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South Korea Ferry Captain Sentenced to Life in Prison

Judges sit to preside over verdicts of the sunken South Korean ferry Sewol's crew members are charged with negligence and abandonment of passengers in the disaster at Gwangju High Court in Gwangju, South Korea, April 28, 2015.

South Korean appeals court has handed a sentence of life in prison to the captain of the Sewol ferry that sank last year, overturning a lighter punishment by a lower court.

The high court in the southern city of Gwangju on Tuesday convicted Lee Joon-seol of the murder of 304 passengers who died when the ferry sank last April off the country's southwest coast.

In November, a lower court sentenced Lee to 36 years in jail after finding him guilty of gross negligence and dereliction of duty for abandoning the passengers, who were mostly high school students on a school outing.

Lee's action "seriously hurt our national image, [and] is not forgivable for any reasons," according to a court statement published by the South Korean news agency, Yonhap.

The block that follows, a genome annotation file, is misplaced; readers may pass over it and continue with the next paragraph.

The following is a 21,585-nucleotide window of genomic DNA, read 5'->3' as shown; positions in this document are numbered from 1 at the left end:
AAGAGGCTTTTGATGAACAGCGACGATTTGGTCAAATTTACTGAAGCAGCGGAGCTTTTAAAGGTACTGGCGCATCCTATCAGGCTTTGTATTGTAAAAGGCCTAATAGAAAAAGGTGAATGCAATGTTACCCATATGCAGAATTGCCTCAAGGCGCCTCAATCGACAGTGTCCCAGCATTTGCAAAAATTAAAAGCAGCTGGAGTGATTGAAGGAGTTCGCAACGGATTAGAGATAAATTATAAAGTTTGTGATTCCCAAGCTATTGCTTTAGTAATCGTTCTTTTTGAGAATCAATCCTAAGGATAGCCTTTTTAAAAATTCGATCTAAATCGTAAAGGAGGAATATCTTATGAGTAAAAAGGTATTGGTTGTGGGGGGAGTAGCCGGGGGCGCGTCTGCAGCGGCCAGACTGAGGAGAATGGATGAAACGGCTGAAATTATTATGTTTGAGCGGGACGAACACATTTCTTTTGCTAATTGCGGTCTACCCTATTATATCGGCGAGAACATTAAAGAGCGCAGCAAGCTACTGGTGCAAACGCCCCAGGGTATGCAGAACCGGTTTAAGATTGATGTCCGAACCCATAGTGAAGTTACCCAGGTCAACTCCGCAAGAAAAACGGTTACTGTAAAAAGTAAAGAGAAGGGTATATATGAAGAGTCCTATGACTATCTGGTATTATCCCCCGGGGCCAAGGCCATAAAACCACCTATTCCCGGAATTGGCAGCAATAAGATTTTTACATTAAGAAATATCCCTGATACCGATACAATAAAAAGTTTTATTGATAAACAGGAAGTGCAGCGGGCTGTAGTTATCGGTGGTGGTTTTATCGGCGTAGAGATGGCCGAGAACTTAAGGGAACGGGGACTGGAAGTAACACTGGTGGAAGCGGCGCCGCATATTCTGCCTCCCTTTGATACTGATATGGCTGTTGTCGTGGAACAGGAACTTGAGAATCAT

The court also reduced the sentence of 14 crew members. They will now receive jail terms ranging from 18 months to 12 years, instead of the five- to 30-year sentences handed down in November.

Many of the surviving passengers say they were told over the ferry's loudspeakers not to attempt to flee the sinking ship. The crew were among the first to be rescued.

Many South Koreans remain outraged, both at the crew as well as the government, which has acknowledged that corruption and lax safety standards contributed to the tragedy.

Earlier this month on the one-year anniversary of the tragedy, South Korean President Park Geun-hye vowed to raise the sunken ferry, which remains submerged upside down in the same location where it sank.

Officials previously had been reluctant to raise the ship, saying such an operation would take months and cost hundreds of millions of dollars.

Families insisted the ship be salvaged, saying this will help bring closure and determine the exact cause of the accident. It could also help authorities locate the bodies of nine victims that remain missing.